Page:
Germany Warns Against Backlash over Afghan Refugee Suspected of Murder

Greek and British police said on Monday they had broken up a criminal network that supplied forged travel documents to hundreds of illegal migrants trying to reach Britain and northern European countries.

BERLIN, Dec 5  – The German government said on Monday nobody should try to make political capital out of a criminal case involving an Afghan refugee suspected of raping and murdering a German university student.

The case could bolster support for anti-immigrant groups such as the Alternative for Germany (AfD), which have already gained ground after Germany admitted nearly a million mostly Muslim migrants and refugees last year.

Last Friday police detained a 17-year-old Afghan schoolboy who arrived in Germany last year and a test determined that his DNA matched that found near the site where a 19-year-old female student died in the southwestern city of Freiburg on Oct. 15.

Police said an autopsy found she had been a victim of sexual crime and violence before she drowned in a river.

“We must not allow this abominable crime to be misused for rabble-rousing and conspiracy propaganda,” German Vice Chancellor Sigmar Gabriel said on Facebook.

Government spokesman Steffen Seibert said the Afghan refugee “must be punished with the full force of our laws” if found guilty.

“But we must not forget that we are talking then about a possible crime by one Afghan refugee, not a whole group of people who are Afghan or refugees,” Seibert added.

Their comments reflect the political sensitivity of crimes involving migrants after Chancellor Angela Merkel’s open-door policy triggered a sharp fall in her popularity. She wants to seek a fourth term in next year’s federal election in Germany.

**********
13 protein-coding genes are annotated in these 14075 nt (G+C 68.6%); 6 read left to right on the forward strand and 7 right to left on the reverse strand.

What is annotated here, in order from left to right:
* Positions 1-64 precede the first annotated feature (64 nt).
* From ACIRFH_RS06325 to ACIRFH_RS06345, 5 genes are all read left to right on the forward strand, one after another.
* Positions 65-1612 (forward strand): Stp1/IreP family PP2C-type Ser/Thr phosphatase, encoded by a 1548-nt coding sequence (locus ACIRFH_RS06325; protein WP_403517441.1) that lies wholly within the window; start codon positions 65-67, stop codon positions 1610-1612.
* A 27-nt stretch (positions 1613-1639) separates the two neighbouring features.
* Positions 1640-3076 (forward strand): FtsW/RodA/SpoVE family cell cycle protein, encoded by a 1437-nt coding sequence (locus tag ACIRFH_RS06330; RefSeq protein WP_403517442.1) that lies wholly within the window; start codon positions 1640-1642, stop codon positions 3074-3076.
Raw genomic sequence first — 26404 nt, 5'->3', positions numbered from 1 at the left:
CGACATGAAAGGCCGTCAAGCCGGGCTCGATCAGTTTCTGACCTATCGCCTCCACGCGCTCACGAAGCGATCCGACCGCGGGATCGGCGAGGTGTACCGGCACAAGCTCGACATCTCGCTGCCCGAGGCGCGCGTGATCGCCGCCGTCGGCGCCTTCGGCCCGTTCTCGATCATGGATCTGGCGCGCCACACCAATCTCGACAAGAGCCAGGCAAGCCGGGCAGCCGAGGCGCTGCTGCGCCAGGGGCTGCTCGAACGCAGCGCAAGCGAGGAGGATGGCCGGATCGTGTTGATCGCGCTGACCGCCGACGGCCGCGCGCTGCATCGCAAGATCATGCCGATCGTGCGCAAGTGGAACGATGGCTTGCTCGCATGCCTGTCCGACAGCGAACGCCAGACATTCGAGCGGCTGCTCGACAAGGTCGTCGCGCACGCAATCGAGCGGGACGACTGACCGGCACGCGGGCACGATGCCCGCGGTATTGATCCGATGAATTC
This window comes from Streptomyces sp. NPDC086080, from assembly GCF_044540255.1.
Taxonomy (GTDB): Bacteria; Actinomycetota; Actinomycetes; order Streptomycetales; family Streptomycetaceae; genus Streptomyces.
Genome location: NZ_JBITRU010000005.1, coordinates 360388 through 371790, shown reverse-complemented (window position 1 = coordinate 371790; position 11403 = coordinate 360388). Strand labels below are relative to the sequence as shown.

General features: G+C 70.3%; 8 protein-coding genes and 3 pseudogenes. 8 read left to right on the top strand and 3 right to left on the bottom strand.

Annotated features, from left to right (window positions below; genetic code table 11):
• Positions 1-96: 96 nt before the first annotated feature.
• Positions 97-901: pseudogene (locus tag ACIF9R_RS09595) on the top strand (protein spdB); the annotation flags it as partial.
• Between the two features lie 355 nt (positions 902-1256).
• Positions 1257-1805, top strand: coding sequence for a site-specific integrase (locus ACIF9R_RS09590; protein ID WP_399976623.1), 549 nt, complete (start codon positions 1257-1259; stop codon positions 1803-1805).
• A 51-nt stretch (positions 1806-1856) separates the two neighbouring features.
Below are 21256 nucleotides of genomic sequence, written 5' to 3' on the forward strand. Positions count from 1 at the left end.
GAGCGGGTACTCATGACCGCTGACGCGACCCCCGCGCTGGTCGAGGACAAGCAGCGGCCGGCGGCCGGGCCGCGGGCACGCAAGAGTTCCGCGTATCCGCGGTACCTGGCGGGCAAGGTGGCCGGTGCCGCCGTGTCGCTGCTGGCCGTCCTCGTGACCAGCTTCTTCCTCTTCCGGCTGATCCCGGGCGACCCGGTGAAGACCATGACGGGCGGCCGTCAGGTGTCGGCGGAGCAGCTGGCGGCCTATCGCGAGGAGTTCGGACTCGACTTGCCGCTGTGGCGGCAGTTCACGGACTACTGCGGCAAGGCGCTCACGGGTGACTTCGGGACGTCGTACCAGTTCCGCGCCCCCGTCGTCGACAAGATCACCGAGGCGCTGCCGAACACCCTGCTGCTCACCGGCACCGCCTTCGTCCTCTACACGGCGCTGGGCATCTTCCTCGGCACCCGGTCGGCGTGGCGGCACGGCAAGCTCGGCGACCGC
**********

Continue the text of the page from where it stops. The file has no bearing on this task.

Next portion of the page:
Some Germans also suspect their government and mainstream media of trying to hush up incidents involving migrants to avoid a political backlash.

When hundreds of women were sexually assaulted and robbed by men of North African and Arab appearance during New Year celebrations in Cologne on Dec. 31, national news outlets did not report them until several days later, prompting strong criticism from anti-immigrant groups.

German public broadcaster ARD came under fire on social media for not including a report in its Saturday night news broadcast on the case involving the Afghan migrant suspect, with some accusing it of being too politically correct.

ARD Chief Editor Kai Gniffke defended the decision, saying in a blog that journalists were not “emotionless” but ARD seldom reported on individual crime cases and chose instead to focus on “events of social, national and international relevance”.

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